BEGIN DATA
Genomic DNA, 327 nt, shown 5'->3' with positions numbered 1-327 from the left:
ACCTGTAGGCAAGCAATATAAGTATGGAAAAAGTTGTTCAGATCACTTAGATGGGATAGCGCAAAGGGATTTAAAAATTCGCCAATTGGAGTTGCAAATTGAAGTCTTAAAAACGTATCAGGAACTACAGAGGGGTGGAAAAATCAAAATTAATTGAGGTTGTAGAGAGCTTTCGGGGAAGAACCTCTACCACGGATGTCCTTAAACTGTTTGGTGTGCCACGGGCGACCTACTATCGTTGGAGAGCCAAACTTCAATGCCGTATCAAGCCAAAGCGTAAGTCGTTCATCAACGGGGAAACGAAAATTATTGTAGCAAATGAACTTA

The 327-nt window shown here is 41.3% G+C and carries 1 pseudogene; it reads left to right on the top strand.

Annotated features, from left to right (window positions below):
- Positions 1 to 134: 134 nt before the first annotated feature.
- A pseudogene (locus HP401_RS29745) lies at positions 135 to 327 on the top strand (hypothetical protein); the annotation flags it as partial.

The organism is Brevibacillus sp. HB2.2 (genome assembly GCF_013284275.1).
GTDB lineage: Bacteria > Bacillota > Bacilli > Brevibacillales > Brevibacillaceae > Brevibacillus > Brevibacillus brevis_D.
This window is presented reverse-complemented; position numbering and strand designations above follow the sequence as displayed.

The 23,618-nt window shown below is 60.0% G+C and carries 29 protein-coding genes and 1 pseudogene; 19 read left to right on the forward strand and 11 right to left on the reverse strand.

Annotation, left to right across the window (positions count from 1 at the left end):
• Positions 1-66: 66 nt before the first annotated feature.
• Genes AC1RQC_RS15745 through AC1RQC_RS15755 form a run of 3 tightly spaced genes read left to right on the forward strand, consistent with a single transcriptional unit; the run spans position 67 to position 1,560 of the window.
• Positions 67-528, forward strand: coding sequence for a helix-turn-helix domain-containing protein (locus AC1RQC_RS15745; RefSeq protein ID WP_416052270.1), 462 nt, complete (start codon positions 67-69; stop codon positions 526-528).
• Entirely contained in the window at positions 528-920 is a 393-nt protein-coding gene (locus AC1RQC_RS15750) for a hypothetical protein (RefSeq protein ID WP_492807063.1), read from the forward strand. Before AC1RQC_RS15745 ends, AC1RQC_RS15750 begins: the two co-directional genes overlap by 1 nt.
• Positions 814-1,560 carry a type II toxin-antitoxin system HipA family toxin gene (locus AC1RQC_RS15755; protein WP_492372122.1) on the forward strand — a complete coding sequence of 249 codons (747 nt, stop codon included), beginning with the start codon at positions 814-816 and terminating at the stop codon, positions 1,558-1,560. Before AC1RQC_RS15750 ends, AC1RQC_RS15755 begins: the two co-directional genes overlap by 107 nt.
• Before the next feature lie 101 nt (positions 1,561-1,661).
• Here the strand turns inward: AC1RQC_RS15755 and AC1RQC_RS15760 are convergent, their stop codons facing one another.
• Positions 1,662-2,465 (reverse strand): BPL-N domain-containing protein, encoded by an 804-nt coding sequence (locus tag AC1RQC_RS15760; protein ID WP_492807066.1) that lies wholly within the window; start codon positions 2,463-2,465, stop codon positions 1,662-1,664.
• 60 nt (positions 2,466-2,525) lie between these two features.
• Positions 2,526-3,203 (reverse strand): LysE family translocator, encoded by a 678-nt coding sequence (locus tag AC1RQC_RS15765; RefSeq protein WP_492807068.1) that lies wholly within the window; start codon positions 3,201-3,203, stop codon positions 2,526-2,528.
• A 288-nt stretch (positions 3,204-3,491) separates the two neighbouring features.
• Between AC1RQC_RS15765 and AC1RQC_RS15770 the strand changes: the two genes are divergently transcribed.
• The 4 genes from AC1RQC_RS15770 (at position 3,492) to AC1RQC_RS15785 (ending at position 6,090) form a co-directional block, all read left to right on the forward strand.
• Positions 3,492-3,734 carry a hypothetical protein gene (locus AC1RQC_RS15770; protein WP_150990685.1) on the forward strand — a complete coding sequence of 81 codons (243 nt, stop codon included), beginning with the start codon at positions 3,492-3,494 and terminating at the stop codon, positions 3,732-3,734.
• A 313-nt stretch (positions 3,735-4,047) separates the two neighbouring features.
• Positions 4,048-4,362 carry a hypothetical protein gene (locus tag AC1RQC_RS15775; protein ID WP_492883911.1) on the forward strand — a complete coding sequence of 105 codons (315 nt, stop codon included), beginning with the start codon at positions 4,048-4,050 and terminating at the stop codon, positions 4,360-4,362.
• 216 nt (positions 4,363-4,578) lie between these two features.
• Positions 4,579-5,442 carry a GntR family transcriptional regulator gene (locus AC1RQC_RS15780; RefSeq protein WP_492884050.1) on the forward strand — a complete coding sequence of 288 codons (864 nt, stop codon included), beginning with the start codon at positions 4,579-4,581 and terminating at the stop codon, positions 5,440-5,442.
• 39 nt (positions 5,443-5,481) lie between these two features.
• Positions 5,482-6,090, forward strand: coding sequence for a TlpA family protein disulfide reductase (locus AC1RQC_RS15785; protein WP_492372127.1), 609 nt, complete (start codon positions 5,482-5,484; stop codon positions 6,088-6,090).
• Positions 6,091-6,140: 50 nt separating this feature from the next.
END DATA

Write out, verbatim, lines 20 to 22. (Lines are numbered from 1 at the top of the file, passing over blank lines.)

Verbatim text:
• 60 nt (positions 2,466-2,525) lie between these two features.
• Positions 2,526-3,203 (reverse strand): LysE family translocator, encoded by a 678-nt coding sequence (locus tag AC1RQC_RS15765; RefSeq protein WP_492807068.1) that lies wholly within the window; start codon positions 3,201-3,203, stop codon positions 2,526-2,528.
• A 288-nt stretch (positions 3,204-3,491) separates the two neighbouring features.